What a beautiful word whoever is because that word has 3 qualifications that we want to look at this morning.  To begin with, whoever means however.  However God finds you he wants you.  And that’s good news because the disappointments and downturns of life can sometimes leave us in such a sad state of affairs that we may wonder whether God could ever have a place in his family for someone in our place.  Lazarus may have wondered that.  Not the Lazarus that Jesus raised from the dead, but the Lazarus who appears in a two-act story that Jesus tells in Luke 16.  The other character in this drama is a rich man who lived a very materialistic and luxurious life.  He was the Donald Trump of his day before Mr. Trump became President.  Yet in spite of his many blessings, he was unwilling to share even the crumbs that fell from his table with a poor beggar like Lazarus.  I find it interesting that though Jesus does not give us the name of the rich man, he does tell us the name of Lazarus.  I believe that’s a subtle indication that while nobody else noticed this poor beggar, God did even though he would have been the modern day equivalent of a homeless street sleeper.  Sores covered his body.  And the dogs that Jesus says licked those sores were apparently his only friends.  Infected.  Rejected.  Dejected.  Such was the life that Lazarus lived day in and day out.  Surely he was an exemption to God’s whoever policy, right?  Wrong.

For when the curtain falls on scene 1 of this drama and then lifts to reveal scene 2, we see a complete reversal of destinies for these two men.  Lazarus dies and is carried by angels to Abraham’s side, which was the Jewish equivalent of heaven.  The rich man dies and is immediately transported to hell where he finds himself in unbearable and unspeakable agony and torment.  Note the irony here.  The one who had been in the lap of luxury now suffers, while the one who suffered now rests in the lap of Abraham.

There are many lessons we can take from this story, but the one that is of special interest to us today is that God takes you however you are.  And again, that’s good news because Lazaruses still populate our planet, don’t they?  There may be a Lazarus or two here today.  Oh, you may not be begging for bread, but perhaps you’re wondering where your next paycheck is coming from.  Or you may not be sleeping on the streets, but you may be sleeping on the floor of someone’s apartment because you’ve fallen on very hard times.  And you may be wondering whether God has a place in his family for someone in your place.  If that describes you, you need wonder no more.  For the answer is yes.  And to get there you don’t have to climb up, you don’t have to stand up, you don’t have to clean up.  All you have to do is look up.  Because the word whoever means however.  However God finds you, he’ll take you.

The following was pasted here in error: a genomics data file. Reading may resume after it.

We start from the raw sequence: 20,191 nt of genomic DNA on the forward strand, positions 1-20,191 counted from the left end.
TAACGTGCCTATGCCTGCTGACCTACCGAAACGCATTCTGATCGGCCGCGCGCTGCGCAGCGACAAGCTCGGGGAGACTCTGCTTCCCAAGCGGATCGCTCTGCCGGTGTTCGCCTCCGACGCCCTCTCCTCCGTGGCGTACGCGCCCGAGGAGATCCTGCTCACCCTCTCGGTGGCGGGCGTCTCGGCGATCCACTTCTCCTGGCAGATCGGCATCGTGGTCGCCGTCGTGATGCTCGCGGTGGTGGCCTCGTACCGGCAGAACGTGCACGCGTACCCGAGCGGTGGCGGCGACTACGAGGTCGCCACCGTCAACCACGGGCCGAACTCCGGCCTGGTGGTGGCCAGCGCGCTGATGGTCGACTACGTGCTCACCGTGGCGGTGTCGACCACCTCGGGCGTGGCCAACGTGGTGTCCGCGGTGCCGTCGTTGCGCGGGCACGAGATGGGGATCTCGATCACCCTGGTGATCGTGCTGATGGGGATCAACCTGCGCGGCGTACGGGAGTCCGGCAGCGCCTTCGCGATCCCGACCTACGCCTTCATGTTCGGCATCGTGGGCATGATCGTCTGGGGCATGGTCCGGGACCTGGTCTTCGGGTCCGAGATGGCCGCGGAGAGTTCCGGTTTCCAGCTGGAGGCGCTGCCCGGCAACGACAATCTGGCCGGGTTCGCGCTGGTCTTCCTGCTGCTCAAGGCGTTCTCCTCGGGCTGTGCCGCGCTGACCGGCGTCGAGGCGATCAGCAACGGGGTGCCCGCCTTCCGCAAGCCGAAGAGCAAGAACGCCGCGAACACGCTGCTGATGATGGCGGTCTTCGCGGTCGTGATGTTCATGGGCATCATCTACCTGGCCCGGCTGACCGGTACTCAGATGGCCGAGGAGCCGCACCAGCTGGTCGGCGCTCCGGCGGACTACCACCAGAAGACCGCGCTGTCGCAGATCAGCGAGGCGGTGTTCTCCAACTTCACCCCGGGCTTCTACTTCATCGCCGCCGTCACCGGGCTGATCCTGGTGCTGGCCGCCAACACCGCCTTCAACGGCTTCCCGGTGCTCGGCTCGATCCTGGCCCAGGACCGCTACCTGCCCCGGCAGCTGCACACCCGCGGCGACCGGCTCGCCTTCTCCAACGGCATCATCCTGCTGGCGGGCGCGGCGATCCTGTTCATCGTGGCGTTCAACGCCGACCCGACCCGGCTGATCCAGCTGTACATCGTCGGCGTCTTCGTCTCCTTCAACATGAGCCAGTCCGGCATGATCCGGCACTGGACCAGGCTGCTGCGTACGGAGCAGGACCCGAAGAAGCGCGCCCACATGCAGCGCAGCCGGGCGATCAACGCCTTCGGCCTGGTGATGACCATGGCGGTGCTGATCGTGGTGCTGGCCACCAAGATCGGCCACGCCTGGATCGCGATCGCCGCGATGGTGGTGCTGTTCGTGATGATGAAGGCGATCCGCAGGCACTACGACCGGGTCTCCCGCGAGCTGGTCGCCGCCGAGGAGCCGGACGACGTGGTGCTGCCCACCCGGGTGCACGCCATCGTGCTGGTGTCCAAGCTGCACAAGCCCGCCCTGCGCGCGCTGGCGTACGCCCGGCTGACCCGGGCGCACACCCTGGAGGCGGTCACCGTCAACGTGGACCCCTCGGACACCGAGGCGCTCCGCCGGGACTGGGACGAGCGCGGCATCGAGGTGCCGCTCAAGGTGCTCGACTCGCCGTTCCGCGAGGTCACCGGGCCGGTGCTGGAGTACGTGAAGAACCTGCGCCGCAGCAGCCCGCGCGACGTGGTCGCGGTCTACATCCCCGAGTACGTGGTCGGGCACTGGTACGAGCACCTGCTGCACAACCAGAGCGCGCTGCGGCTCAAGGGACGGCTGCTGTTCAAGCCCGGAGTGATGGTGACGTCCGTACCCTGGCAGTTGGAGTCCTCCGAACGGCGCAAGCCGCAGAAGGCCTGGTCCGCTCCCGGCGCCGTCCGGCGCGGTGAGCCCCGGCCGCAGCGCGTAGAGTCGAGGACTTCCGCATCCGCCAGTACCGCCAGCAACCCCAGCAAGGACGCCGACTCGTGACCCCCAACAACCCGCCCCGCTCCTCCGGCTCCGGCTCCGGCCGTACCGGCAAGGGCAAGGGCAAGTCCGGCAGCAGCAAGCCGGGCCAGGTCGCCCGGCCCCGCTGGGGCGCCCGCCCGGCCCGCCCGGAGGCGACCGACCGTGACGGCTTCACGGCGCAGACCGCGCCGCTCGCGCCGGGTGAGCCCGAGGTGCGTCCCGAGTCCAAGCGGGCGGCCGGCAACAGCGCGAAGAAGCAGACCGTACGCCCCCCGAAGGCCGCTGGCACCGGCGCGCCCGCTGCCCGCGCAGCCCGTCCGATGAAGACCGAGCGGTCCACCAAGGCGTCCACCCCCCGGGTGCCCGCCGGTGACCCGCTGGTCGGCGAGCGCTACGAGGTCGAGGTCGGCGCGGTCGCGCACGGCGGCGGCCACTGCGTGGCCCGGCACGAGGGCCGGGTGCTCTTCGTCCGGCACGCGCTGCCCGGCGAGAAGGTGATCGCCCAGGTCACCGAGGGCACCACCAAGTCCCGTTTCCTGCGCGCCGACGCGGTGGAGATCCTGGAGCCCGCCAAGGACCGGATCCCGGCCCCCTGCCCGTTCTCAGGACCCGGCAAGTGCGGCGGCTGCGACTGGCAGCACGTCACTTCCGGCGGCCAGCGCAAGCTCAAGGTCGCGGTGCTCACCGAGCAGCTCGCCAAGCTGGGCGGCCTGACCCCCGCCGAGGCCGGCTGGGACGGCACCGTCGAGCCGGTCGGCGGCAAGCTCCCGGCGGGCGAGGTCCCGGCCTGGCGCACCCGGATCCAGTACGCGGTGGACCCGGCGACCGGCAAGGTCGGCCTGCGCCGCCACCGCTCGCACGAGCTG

But the word whoever also means whenever.  Whenever you hear God’s voice and respond to it.  Whenever you heed his invitation to come to him through Jesus.  I don’t know if you ladies here today are like my wife, but she has always been a coupon clipper.  She makes it a point to go through all those coupons that occasionally populate our mailbox.  The ones she thinks she’ll use she cuts out and files away under different categories in a recipe box she keeps just for that purpose.  But once in a while she has to go through that box because guess what happens to some of those coupons over the course of time.  That’s right.  They expire.